When many travelers conjure up images of Italy, what usually comes to mind are softly sloping hills of green, cypress trees undulating in the wind and miles of luscious vineyards as far as the eye can see. While these images are indeed real and these landscapes can most certainly be observed from many an Italian window, few travelers have ventured to discover a side of the country that is lesser known but equally as incredible. Abruzzo is unlike anything you’ve seen. To enter the boundaries of the region is to be absorbed into a terrain that at first seems oddly jarring – familiar and unfamiliar all at the same time. Perhaps because Abruzzo is a case of two identities: Fertile valleys blanketed by endless olive groves and vineyards contrasted by a rugged landscape of mountaintop castles, medieval stone villages and an untamed Adriatic coastline. Savage natural beauty that has birthed civilization, existing in a harmonious duality that is both balanced and breathtaking. For many, Abruzzo is the chance to observe an Italy that is unapologetically proud of its agrarian roots but not petrified by time. With every exquisite mountain vista and every wild roadside forest, Abruzzo challenges Italy’s stereotypical norms to introduce travelers to a very little region that will certainly change your perspective on Italy, forever.
Abruzzo is home to roughly 200 mountaintop castles, while the rest of the region is abundantly dotted with perfectly preserved medieval towns. As such, the region has been distinguished by having a record 19 “Borghi Piu Belli d’Italia” (Italy’s Most Beautiful Villages), putting Abruzzo second only to Umbria. Almost 99% of Abruzzo’s terrain is classified as either mountain or hilltop and not surprisingly, it also boasts three national parks that comprise almost one-third of the entire region: Abruzzo National Park, Gran Sasso e Monti della Laga National Park and Majella National park. The Gran Sasso National Park encompasses 160,000 square acres of land and includes 44 quaint mountain communities. One of the Gran Sasso’s three summits, the “Gran Corno” (or Big Horn), reaches over 2,900 meters tall, making it the tallest summit in the Appenine mountain range. The Majella National Park is comprised of 55% hilltop zones balanced by vast expanses of wilderness. Majella is home to over 2,000 species of flora, which coexist within pastoral setting of wild grasses and shrub brush. The Abruzzo National Park touches the two nearby regions of Lazio and Molise, and is home to the famous Appenine wolf, Abruzzo chamois and the Marsican brown bear. A land of many contrasts, Abruzzo’s 130 kilometer long Adriatic coastline balances the ruggedness of the region’s terrain.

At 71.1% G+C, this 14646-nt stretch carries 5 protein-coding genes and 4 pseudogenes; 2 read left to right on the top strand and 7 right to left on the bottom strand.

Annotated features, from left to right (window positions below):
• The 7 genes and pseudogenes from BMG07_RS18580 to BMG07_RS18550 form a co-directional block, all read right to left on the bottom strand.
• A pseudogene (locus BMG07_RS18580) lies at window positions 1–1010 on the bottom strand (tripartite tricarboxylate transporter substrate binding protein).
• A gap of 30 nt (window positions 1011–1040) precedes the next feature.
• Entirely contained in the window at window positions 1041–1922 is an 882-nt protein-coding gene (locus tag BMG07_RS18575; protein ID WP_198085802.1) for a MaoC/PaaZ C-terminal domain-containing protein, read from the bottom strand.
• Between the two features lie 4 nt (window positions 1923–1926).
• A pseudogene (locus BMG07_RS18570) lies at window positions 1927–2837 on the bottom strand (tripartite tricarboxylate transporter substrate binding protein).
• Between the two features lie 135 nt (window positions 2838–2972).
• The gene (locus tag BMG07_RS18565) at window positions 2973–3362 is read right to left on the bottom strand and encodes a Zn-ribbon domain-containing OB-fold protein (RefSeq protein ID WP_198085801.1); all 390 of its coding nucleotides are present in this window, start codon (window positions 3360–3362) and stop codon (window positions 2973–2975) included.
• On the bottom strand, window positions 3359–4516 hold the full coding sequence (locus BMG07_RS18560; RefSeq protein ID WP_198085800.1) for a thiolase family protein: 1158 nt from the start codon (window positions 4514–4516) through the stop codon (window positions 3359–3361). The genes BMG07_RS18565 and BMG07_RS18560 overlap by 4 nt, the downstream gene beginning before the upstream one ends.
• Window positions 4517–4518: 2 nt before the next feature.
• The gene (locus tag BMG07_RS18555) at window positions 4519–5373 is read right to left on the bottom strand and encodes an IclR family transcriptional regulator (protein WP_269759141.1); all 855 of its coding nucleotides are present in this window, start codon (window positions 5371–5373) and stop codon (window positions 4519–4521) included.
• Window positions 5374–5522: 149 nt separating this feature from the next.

With its snow capped smoky mountains, golden olive groves kissed by the sun, and copper colored forests rustling with warm Adriatic winds, Abruzzo is a naturalist’s dream and arguably one of the most compelling landscapes in all of Europe.
About the author
Dejou Marano is Co-Founder of CountryBred and Founding Editor of The Bred Blog. Splitting her time between Los Angeles and Europe, Dejou seeks to bring the imagination and wonder of Europe to all travelers through her never-ending pursuit of undiscovered cultural gems and experiences, which she shares through her travel writing.
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